-Matthew 5:13-16

The world is a dark place. It is not hard to find people who “invent ways of doing evil” (Romans 1:30). We are to be a contrast to this. Wherever we go, we are to be a beacon. In our families, with our friends, in our neighborhoods and workplaces. Unfortunately, this will always take time, and it means that I have to be on the lookout for opportunities. It means that I cannot focus only on myself and my needs. Practically, this can start as simply as showing genuine interest in other people’s lives.

This goes against our human nature. It is stated later on that “neither do people light a lamp and put it under a bowl.” The natural temptation will always be to hide. It will be safer, we will face no rejection, and we can live and work in peace without ruffling any feathers. But that is not what God has called us to do. He has called us to “let [our] light shine before others, that they may see [our] good deeds and glorify [our] Father in heaven.”

This is uncomfortable. It is much more comfortable for me to keep my head down, take care of my own stuff, and let everybody else be on their own. I can remain comfortable enough if I share the work that the Lord is doing in me with a few friends and family. But this is not what Jesus entreats. We are to be a town built on a hill, showing everybody how the Lord is working in us.

Salt of the Earth

We are also to be salt. Many messages are floating around on the internet describing the different properties and uses of salt in Biblical times. But when taken together with the idea of being the light of the world, it is more about standing out. Salt is for flavor. It brings out the flavor.

And these verses coincide wonderfully with Colossians 4:5-6: “Be wise in the way you act toward outsiders; make the most of every opportunity. Let your conversation be always full of grace, seasoned with salt, so that you may know how to answer everyone.”

We are to be salty and flavorful. With our conversations, we are to be full of grace, enjoyable, and, once again, standing out.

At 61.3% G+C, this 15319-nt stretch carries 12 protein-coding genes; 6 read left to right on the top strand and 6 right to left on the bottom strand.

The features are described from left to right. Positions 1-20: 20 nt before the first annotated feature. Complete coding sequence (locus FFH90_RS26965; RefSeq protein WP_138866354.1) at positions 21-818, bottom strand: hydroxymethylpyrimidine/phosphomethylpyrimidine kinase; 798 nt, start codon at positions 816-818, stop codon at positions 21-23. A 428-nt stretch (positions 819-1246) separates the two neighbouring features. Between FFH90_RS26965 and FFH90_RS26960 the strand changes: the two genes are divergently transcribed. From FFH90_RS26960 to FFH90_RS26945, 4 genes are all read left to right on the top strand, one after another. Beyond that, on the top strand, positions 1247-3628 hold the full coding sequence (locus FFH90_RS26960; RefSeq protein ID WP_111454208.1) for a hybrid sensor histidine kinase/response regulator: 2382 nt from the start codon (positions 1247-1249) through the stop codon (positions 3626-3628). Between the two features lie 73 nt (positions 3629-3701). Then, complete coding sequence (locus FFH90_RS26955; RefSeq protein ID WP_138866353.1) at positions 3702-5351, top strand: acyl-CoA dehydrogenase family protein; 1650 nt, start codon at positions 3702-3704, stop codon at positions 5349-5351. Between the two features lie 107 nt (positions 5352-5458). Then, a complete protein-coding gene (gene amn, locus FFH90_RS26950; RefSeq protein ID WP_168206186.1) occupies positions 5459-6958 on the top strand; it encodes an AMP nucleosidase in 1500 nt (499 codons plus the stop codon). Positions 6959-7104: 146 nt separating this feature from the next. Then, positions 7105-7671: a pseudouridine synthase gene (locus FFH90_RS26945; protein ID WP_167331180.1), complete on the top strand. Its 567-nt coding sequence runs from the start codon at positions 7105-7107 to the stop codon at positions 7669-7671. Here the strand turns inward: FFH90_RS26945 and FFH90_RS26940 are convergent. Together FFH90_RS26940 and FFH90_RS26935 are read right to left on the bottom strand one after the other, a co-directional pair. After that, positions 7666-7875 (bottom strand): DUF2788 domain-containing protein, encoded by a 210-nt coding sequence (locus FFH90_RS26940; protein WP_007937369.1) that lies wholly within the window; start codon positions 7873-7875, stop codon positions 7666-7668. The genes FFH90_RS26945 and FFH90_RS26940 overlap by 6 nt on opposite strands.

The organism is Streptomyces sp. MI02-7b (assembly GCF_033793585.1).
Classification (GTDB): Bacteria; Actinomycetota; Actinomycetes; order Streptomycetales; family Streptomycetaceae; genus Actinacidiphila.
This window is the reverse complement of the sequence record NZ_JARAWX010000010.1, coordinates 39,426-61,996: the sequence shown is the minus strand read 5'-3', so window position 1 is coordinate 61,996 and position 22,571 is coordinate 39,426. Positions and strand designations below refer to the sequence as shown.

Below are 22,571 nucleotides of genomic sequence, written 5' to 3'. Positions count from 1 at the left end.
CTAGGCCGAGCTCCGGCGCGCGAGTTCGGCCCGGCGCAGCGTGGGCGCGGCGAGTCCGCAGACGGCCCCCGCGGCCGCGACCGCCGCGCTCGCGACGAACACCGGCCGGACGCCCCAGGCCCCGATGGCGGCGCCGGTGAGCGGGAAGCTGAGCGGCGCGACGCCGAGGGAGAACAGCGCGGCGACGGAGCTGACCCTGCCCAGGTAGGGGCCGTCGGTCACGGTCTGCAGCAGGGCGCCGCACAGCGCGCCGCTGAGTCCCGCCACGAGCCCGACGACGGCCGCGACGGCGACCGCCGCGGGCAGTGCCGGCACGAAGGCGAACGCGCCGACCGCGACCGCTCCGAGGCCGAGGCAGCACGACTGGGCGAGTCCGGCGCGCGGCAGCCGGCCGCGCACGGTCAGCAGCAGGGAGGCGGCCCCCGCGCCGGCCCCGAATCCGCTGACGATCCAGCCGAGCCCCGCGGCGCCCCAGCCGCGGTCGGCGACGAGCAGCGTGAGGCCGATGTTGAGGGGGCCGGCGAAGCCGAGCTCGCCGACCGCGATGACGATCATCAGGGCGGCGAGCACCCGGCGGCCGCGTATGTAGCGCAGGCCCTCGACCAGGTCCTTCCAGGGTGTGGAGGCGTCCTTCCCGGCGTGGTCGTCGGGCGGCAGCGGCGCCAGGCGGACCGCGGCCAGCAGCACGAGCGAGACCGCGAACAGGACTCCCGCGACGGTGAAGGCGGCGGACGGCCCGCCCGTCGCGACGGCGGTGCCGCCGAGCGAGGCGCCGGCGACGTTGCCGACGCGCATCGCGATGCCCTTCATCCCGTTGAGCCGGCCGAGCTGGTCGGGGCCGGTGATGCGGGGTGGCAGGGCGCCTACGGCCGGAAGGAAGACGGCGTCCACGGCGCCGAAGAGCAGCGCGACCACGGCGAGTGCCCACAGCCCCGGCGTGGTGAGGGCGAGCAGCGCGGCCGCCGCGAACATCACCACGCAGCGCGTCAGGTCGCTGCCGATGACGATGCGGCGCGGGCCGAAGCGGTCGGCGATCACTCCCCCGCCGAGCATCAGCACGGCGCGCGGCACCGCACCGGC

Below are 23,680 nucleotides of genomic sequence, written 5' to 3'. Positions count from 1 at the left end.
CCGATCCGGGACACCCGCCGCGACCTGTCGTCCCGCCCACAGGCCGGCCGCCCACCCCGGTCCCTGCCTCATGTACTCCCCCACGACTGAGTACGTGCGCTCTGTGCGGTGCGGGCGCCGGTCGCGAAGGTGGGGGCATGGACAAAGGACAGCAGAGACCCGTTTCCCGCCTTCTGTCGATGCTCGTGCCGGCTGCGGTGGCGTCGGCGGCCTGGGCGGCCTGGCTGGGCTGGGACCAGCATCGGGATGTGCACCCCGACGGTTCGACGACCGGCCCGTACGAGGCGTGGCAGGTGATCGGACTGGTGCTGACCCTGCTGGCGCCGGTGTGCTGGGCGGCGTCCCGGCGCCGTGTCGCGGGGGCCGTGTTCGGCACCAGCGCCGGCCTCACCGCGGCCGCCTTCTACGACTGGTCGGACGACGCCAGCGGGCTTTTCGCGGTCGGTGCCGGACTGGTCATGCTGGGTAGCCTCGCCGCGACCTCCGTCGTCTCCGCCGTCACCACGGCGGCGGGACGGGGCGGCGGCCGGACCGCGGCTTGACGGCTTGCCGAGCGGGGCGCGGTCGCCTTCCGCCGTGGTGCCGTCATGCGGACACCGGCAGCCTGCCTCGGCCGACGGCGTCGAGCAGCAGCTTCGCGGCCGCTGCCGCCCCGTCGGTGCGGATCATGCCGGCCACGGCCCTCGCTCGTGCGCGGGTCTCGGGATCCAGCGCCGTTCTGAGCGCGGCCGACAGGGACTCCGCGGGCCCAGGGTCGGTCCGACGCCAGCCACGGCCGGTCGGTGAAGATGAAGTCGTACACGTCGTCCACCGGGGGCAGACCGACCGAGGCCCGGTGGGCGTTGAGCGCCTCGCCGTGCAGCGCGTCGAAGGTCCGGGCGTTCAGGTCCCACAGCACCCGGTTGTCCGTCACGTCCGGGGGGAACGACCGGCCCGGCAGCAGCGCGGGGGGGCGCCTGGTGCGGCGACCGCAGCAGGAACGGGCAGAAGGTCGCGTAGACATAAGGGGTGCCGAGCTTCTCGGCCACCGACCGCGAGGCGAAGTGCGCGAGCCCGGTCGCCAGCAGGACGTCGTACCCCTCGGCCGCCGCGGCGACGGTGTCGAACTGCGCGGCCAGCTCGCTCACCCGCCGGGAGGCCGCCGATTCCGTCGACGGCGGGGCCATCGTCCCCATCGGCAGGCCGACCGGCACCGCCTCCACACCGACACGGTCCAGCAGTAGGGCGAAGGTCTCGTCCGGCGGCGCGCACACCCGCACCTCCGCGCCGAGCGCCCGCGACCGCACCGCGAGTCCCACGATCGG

This leads us to the danger seen in many, many churches today: dull, bland, and unremarkable people. The tendency of a Christian is to become homogenized and not stand out. It is hard to find a place for those who act weird or different. It would be safer if everybody just said the Christian clichés and behaved as expected. But this would be losing our saltiness. The salt is the flavor of who God created us to be. We are to bring flavor and life to every conversation, especially to those who do not know Jesus.

It is about the contrast with those around us.

Different through Grace

We amateur Christians are the ones Jesus called to be different. We are to be a light in the darkness, drawing people to God through his work in us. We are to be the salty, flavorful ones as we become more and more the people God designed us to be. And through it all, we can only do this through God’s grace.

There is nothing about me that is special or uniquely amazing. The only thing special about me is what God has done for me and in me. That is the light that I can shine. That is the salt that I can pour forth. I can seek opportunities to help, pray for, and bless those around me. I can be the one that people can confide in because I am also honest with them. And I can refuse to hide what God has done or what He is doing.

Start simply. Talk to your coworkers and neighbors. Take an interest in what is going on with them. Rejoice when they rejoice, and grieve when they grieve. Share your rejoices and grief with them. And above all, pray for them. If the opportunity arises, pray with them.

Shine bright and stay salty.

Browse Our Archives

Follow Us!